Edwards is Bills’ Best QB Option

The Buffalo Bills have an open quarterback competition in training camp this season. While obviously none of the QBs on the roster are household names outside of Western New York, the Bills have an interesting choice to make in the short term on who will be the leader of their offense in 2010. The Bills choices are Trent Edwards, Brian Brohm and Ryan Fitzpatrick. While sentiment has been torn on who would make the most sense for the Bills in the upcoming season, I think Edwards is far and away the choice for the Bills in 2010.

ORCHARD PARK, NY - OCTOBER 19: Trent Edwards #5 of the Buffalo Bills celebrates with fans after defeating the San Diego Chargers on October 19, 2008 at Ralph Wilson Stadium in Orchard Park, New York. Buffalo won 23-14. (Photo by Rick Stewart/Getty Images)

Trent has a lot of work to do to get Bills fans behind him again

Trent was the third round selection out of Stanford for the Bills in 2007. He came recommended by Bill Walsh, a guy who knows a thing or two about quarterbacks. In his first season he was the second string QB behind starter J.P. Losman, who was coming off an impressive end to a 2006 season in which he threw for 3,051 yards and 19 tds with an 84.9 rating. Losman fell victim to a cheap shot courtesy of Patriots’ thug Vince Wilfork, and Edwards was pressed into duty. He led the Bills to a touchdown in his very first NFL possession against the hated Pats, and showed skills that made him the darling of Bills’ fans. They were impressed by his poise in the pocket, his ability to be patient and not force throws into heavy traffic, and his ability to not sound like a 12 year-old girl in his postgame press conferences. Edwards was named the starter and Losman was sent to the bench.

Trent’s second season got off to a terrific start, where he guided the Bills to a 4-0 record, averaging 232.5 ypg on almost 8 yards per passing attempt, an impressive number. He threw 4 touchdowns to 2 ints, and had Bills fans calling into local sports station WGR, debating whether or not they would sign up for the 3 seed in the AFC (many people said no, believe it or not). Then came the game that many people felt ruined Trent. He suffered a concussion in a game against Arizona, where both his season and the Bills’ season started to come off the tracks. The most confusing part of this theory to me is that Trent started the following week against the San Diego Chargers, where he completed 25 of 30 passes for 261 yards and 1 td, with no ints in a 23-14 win. This may have been the finest performance I’ve seen Edwards have. However, in the next 4 games, Trent threw 8 ints and was sacked 9 times as the Bills lost four in a row. He has never seemed to recapture his confidence since.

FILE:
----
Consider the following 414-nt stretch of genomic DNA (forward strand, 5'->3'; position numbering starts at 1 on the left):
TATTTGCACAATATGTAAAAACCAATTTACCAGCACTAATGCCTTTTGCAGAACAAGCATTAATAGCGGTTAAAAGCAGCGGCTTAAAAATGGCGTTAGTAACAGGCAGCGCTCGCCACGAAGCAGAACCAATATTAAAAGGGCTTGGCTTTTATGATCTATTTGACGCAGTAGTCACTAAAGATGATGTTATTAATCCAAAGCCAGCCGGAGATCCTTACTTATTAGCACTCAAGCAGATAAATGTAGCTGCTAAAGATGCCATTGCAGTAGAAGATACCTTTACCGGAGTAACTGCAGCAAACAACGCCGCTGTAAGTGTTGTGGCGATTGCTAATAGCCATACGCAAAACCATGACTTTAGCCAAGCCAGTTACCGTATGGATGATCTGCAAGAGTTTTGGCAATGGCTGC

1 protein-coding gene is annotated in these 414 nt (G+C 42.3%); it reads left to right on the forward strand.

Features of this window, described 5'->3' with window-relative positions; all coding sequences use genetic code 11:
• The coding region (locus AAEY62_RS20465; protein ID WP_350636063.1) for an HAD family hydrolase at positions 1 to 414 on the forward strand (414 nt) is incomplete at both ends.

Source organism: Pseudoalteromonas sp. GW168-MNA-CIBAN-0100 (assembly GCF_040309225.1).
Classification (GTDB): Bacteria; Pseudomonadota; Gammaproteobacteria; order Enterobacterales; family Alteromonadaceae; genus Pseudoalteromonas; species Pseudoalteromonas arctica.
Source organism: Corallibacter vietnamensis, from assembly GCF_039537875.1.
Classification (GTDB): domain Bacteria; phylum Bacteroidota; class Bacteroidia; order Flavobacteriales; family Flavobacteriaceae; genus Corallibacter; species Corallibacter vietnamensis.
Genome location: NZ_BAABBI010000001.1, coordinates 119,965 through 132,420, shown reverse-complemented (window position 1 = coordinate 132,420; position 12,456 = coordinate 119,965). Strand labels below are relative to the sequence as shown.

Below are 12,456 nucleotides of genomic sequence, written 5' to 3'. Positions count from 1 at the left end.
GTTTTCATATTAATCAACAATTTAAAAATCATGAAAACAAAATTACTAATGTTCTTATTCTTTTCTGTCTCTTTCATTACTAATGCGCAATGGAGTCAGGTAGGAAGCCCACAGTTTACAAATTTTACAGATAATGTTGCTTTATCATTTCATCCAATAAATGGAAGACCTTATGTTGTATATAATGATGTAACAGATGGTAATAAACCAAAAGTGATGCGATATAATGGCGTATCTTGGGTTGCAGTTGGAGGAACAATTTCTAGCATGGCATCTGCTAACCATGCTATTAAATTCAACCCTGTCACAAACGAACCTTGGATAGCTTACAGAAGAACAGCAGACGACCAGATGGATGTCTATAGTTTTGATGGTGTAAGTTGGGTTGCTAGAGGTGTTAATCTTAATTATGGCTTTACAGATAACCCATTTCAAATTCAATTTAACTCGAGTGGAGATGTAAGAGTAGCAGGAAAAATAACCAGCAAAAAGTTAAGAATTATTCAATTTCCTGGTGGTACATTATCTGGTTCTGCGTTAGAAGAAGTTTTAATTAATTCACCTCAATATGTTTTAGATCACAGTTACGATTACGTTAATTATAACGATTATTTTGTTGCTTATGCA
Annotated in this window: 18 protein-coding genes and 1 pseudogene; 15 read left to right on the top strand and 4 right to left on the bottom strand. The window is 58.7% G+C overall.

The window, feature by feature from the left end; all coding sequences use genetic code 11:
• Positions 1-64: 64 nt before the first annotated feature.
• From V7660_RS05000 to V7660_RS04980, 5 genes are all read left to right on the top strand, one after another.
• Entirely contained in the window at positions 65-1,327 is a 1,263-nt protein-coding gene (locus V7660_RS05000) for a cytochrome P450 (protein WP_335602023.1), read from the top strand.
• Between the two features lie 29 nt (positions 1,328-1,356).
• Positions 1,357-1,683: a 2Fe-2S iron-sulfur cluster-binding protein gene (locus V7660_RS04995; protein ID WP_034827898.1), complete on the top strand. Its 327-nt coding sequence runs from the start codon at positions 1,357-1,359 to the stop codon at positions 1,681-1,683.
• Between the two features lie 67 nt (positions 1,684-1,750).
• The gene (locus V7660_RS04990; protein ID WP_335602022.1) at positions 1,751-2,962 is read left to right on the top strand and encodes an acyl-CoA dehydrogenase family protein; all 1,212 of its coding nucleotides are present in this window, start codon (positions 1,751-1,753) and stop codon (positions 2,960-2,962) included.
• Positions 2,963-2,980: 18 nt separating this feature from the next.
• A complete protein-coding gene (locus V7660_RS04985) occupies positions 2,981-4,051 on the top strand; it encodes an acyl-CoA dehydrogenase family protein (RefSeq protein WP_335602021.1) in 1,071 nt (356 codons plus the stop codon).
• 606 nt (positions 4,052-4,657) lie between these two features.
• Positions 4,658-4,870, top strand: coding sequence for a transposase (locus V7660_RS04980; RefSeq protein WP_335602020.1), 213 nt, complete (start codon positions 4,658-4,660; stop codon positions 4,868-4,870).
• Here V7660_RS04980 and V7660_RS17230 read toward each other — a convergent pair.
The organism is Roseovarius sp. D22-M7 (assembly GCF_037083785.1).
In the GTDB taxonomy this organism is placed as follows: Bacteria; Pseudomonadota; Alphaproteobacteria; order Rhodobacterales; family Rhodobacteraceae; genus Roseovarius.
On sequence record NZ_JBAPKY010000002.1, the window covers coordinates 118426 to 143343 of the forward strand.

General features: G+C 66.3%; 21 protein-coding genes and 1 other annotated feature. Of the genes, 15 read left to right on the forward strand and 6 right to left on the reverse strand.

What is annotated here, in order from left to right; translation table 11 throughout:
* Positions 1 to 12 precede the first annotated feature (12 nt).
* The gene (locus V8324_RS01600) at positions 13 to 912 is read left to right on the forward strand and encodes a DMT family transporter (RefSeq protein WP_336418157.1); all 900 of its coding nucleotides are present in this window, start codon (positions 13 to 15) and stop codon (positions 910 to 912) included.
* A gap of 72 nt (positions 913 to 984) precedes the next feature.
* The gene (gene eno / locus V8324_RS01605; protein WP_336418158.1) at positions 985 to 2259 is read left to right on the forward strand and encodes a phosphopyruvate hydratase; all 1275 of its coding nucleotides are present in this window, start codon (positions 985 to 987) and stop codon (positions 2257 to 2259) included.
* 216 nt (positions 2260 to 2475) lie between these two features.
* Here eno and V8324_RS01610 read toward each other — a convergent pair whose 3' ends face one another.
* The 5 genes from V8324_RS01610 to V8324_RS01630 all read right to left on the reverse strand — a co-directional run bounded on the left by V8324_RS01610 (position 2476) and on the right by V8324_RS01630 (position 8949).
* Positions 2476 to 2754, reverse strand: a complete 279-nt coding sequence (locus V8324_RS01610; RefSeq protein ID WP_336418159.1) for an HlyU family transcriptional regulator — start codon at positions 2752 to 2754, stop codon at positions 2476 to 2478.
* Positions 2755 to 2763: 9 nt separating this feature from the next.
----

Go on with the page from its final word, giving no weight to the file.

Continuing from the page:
I think a lot of what impacted Trent was the Dick Jauron approach of trying to not lose games. This approach is apparently the blueprint to going 7-9. While taking the underneath throw and not turning the ball over are both sound approaches to playing successful football, teams need to stretch the defense and score touchdowns to win (seems obvious, no?). When Turk Schonert tried to put in an expansive, aggressive offense at the start of last season, Jauron fired him and installed untested Alex Van Pelt as coordinator. Needless to say, the rest of the season did not go well for Trent and the Bills’ offense. Trent was eventually supplanted as starting QB by Ryan Fitzpatrick, who interim head coach Perry Fewell and many Bills fans felt gave the team the best chance to win. Despite Trent’s shattered confidence and ineffectiveness, he may still have been the Bills’ best last season.

Fitzpatrick completed just 55.9% of his passes on 6.3 yards per attempt. He threw for 9 tds and 10 ints and had a 69.7 rating. Edwards completed 60.1% of his passes on 6.4 yards per attempt, with 6 tds and 7 ints and a 73.8 rating. Fitzpatrick’s numbers were pretty consistent with his career statistics, whereas Edwards had a much poorer season than his 2008 campaign.

Edwards has shown glimpses of being an effective starting NFL QB, and now has a head coach with a reputation for getting the most out of even the most limited QBs (Jay Fiedler, anyone?). Fitzpatrick is a backup QB at best in this league. While a case could be made for Brian Brohm, that may just be because he’s the most unknown entity. He was a 2nd round draft pick in 2008 who the Green Bay Packers gave up on pretty quickly, and they were only trying to groom him to be a backup to Aaron Rodgers. Based on Rodgers’ success, it appears that team has a pretty good handle on what a QB needs to be successful.

Under Chan Gailey, let’s hope Edwards can regain the poise and confidence that made him such an effective QB for the Bills at the start of the 2008 season. If he can’t, the Bills are on the fast track to the Jake Locker sweepstakes in the 2011 NFL Draft.

Topics: Alex Van Pelt, Bill Walsh, Brohm, Chan Gailey, Fitzpatrick, J.P. Losman, Jay Fiedler, Packers, Patriots, Trent Edwards

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  • Mike

    I agree that Trent is the way to go. I think we ran JP out of town too quickly. I hope we dont do the same with Trent. I think he deserves one more season to prove himself.

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